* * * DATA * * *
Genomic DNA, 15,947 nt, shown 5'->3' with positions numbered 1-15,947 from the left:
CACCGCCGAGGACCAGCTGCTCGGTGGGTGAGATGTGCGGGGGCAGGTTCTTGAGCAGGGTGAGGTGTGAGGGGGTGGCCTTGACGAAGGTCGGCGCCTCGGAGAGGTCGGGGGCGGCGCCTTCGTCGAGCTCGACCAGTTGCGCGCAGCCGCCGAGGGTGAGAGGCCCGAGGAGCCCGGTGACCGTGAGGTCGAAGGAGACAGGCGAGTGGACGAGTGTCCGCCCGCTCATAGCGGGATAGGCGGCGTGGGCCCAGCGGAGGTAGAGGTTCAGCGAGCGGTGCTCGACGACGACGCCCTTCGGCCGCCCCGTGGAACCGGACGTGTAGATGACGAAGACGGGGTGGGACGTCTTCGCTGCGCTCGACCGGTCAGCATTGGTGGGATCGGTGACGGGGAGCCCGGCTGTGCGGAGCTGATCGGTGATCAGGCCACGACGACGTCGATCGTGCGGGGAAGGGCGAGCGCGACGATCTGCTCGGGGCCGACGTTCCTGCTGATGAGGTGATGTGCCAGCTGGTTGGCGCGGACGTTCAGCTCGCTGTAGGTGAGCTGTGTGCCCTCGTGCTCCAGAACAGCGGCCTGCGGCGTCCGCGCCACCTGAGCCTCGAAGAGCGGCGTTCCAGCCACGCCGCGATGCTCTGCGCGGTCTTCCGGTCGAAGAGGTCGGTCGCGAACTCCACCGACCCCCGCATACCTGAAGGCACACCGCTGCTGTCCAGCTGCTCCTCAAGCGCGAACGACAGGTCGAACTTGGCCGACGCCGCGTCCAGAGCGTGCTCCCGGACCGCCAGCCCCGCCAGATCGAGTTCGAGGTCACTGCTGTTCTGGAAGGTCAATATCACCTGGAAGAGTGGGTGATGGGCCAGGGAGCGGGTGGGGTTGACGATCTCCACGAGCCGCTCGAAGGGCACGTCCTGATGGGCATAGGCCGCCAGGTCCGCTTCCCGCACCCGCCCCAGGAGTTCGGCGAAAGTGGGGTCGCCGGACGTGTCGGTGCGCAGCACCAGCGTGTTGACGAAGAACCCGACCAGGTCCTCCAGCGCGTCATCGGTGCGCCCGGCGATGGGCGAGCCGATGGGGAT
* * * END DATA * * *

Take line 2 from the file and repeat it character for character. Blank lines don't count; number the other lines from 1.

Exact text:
CACCGCCGAGGACCAGCTGCTCGGTGGGTGAGATGTGCGGGGGCAGGTTCTTGAGCAGGGTGAGGTGTGAGGGGGTGGCCTTGACGAAGGTCGGCGCCTCGGAGAGGTCGGGGGCGGCGCCTTCGTCGAGCTCGACCAGTTGCGCGCAGCCGCCGAGGGTGAGAGGCCCGAGGAGCCCGGTGACCGTGAGGTCGAAGGAGACAGGCGAGTGGACGAGTGTCCGCCCGCTCATAGCGGGATAGGCGGCGTGGGCCCAGCGGAGGTAGAGGTTCAGCGAGCGGTGCTCGACGACGACGCCCTTCGGCCGCCCCGTGGAACCGGACGTGTAGATGACGAAGACGGGGTGGGACGTCTTCGCTGCGCTCGACCGGTCAGCATTGGTGGGATCGGTGACGGGGAGCCCGGCTGTGCGGAGCTGATCGGTGATCAGGCCACGACGACGTCGATCGTGCGGGGAAGGGCGAGCGCGACGATCTGCTCGGGGCCGACGTTCCTGCTGATGAGGTGATGTGCCAGCTGGTTGGCGCGGACGTTCAGCTCGCTGTAGGTGAGCTGTGTGCCCTCGTGCTCCAGAACAGCGGCCTGCGGCGTCCGCGCCACCTGAGCCTCGAAGAGCGGCGTTCCAGCCACGCCGCGATGCTCTGCGCGGTCTTCCGGTCGAAGAGGTCGGTCGCGAACTCCACCGACCCCCGCATACCTGAAGGCACACCGCTGCTGTCCAGCTGCTCCTCAAGCGCGAACGACAGGTCGAACTTGGCCGACGCCGCGTCCAGAGCGTGCTCCCGGACCGCCAGCCCCGCCAGATCGAGTTCGAGGTCACTGCTGTTCTGGAAGGTCAATATCACCTGGAAGAGTGGGTGATGGGCCAGGGAGCGGGTGGGGTTGACGATCTCCACGAGCCGCTCGAAGGGCACGTCCTGATGGGCATAGGCCGCCAGGTCCGCTTCCCGCACCCGCCCCAGGAGTTCGGCGAAAGTGGGGTCGCCGGACGTGTCGGTGCGCAGCACCAGCGTGTTGACGAAGAACCCGACCAGGTCCTCCAGCGCGTCATCGGTGCGCCCGGCGATGGGCGAGCCGATGGGGAT